Police say "Gypsy" is one of the aliases used by Nava, an illegal alien with a criminal record for violence and whose real name is Gracila Cortes Aguinaga. Authorities say the Mexican national had already been deported once but slipped back into California, where she has at least one child. She also used the names "Lisa" and "Sophia" during her stripper work.
When George dialed Nava's pager number, he had no idea he was making the last call of his life. Thoughts of the woman undoubtedly filled his mind. He placed condoms and a bottle of lube on his bedroom nightstand. At about 8 p.m., neighbor Ruschelle Hull--who was outside on a balcony, smoking a cigarette--saw a Latina go to George's apartment. Hull heard George say, "Come on in!" The door closed.
There's nothing illegal about a womanmodeling, dancing or stripping for money. Prostitution is, of course, against the law, but that doesn't stop men from paying money for sex or women from offering their bodies for a fee. To entice potential clients, escort businesses craft advertising to sell sex or, at least, the allure of sex. Their advertisements are worded carefully: "I love to go down on my knees and please." "Complete stress RELEASE." "No strict rules, no boundaries." "Tired of rip-offs? Call me." "I need fast cash & ready 2 give U what U want." "Hidden pleasures await you!" "I promise obscene things! "Hardcore pleasure. Non-stop. ALL NIGHT." "18 yr old sex crazed college student will do anything to stay in school." "Take a load off." "Let me be your Ho! Ho! Ho!"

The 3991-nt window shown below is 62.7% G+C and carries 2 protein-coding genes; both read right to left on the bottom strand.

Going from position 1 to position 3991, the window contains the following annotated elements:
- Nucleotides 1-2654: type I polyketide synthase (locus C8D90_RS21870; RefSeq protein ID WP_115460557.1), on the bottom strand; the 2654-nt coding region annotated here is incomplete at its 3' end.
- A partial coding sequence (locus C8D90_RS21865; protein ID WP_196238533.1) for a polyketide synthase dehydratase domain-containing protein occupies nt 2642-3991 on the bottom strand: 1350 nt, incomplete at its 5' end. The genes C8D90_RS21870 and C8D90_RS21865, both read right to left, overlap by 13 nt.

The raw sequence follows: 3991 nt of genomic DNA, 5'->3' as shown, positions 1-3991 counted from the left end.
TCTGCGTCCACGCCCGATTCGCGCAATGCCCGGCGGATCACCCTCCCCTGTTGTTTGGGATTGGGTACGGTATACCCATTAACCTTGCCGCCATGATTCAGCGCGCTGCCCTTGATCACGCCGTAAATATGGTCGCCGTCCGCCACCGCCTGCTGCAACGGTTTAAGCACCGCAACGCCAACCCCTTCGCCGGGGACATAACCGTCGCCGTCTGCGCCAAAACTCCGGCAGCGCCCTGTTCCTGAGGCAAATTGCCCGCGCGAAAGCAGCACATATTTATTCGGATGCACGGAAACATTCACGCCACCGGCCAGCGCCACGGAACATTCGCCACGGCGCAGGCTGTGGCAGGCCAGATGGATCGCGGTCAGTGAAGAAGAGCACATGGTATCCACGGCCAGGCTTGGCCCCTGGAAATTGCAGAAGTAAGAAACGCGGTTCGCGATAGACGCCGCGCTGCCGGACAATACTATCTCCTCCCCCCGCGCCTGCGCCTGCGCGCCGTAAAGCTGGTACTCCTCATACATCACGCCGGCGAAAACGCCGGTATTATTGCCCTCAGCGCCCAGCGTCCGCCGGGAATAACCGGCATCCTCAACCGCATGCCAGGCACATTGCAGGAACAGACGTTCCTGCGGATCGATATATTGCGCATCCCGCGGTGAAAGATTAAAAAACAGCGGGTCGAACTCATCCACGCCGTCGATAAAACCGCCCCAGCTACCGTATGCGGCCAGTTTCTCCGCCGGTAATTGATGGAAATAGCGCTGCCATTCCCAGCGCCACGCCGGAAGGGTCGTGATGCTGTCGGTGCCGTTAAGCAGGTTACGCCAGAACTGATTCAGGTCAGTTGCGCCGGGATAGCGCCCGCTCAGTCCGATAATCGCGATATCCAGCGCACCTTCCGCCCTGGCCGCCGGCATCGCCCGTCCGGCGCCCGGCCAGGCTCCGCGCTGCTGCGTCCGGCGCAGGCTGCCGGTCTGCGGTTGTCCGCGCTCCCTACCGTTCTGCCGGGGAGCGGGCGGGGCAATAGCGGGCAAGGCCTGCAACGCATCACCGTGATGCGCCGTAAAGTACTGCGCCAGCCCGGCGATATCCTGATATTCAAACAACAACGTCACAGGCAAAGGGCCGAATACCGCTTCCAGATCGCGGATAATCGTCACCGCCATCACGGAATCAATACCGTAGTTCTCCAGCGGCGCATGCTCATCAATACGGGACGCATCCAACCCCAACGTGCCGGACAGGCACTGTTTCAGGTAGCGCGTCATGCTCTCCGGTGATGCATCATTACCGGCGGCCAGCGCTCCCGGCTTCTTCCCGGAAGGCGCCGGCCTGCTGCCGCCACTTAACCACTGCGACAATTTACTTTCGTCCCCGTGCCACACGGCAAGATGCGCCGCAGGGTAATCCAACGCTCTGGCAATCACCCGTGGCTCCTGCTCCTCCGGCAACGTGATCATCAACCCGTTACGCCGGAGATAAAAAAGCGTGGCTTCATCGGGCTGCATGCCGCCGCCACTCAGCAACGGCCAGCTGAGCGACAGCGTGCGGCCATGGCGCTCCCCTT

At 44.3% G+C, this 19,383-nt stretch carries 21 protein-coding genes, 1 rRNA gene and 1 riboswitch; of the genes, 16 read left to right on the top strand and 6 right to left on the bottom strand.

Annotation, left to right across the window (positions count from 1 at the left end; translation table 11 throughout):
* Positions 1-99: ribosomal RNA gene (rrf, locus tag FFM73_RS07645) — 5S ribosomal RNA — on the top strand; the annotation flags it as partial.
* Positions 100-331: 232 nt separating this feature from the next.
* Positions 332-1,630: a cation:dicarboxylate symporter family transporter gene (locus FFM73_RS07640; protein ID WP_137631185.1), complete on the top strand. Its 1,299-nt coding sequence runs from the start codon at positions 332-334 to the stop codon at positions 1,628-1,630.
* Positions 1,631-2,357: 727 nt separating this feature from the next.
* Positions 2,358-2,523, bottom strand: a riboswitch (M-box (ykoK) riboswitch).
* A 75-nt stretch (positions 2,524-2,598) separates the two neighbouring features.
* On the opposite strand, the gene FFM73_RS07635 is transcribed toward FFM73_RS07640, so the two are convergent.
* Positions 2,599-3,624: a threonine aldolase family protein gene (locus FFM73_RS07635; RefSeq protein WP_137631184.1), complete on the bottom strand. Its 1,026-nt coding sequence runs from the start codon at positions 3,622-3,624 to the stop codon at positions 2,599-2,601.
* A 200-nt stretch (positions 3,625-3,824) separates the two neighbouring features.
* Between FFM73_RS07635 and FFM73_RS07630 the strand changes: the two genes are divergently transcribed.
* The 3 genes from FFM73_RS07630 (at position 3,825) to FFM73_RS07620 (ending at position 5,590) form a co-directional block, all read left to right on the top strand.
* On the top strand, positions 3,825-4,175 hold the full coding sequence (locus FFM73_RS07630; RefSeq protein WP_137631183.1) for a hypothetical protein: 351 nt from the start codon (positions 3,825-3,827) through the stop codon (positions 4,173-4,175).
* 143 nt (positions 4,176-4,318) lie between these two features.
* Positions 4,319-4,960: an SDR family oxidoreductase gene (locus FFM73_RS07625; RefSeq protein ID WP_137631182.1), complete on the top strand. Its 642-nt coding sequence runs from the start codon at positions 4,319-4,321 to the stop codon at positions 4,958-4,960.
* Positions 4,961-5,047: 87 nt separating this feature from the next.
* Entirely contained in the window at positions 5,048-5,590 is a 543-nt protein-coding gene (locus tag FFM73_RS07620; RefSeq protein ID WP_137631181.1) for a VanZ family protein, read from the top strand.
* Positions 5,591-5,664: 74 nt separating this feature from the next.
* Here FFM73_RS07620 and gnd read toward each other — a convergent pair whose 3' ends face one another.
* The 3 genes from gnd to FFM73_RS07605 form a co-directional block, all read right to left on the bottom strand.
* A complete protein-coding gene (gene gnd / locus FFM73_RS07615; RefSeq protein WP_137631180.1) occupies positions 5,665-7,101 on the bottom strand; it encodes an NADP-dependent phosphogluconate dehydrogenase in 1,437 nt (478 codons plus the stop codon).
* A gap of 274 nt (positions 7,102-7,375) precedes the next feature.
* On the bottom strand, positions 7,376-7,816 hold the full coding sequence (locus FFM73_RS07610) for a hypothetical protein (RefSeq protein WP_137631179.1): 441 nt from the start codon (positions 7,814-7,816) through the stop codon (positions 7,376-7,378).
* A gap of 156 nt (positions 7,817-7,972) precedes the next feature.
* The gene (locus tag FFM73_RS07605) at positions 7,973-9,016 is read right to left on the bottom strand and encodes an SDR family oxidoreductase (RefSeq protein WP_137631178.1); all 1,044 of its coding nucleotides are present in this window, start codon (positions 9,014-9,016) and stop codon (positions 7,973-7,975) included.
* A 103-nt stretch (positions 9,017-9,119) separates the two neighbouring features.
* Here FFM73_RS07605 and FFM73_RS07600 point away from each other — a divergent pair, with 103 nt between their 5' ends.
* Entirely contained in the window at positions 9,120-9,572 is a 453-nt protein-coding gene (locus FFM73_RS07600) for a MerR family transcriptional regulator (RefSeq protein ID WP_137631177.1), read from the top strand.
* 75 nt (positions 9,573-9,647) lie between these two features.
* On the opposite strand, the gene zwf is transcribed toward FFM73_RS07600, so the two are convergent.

Laugh if you will, but the messages work. Parra--who regularly employed eight or nine strippers--spent approximately $4,000 per month on advertisements for his LOL and Ambrosia escort services. Though an overwhelming majority of pictures in escort ads are fake and almost none of the girls are truly independent, a seemingly limitless stream of men--everyone from doctors and lawyers to engineers, software developers and unemployed freaks--responds. On the supply side, there is also never a shortage of would-be strippers. Parra's files contained hundreds of applications from an assortment of women.
The business is simple. When potential customers call, they talk first to the escort agency's female "booker," who often pretends to be the model in a specific ad. This woman screens for underage callers, pranksters or police and makes legitimate customers feel comfortable by engaging in friendly small talk.
The booker also pumps potential customers for information. On internal "Show Information" sheets, she records the date of each call, customer name, phone number, address, directions, model sought, fee amount and "special information"-- which could note anything from a client's airline flights or specific desires. If a deal is made, the booker usually sets an upfront fee of $150 ($70 for the girl; $80 for the escort service). That price covers a striptease of less than 30 minutes. Men perceived to be wealthy could be charged $200 or more for the same dance. Cops say strippers hit "the jackpot" for themselves when they lure additional fees from customers.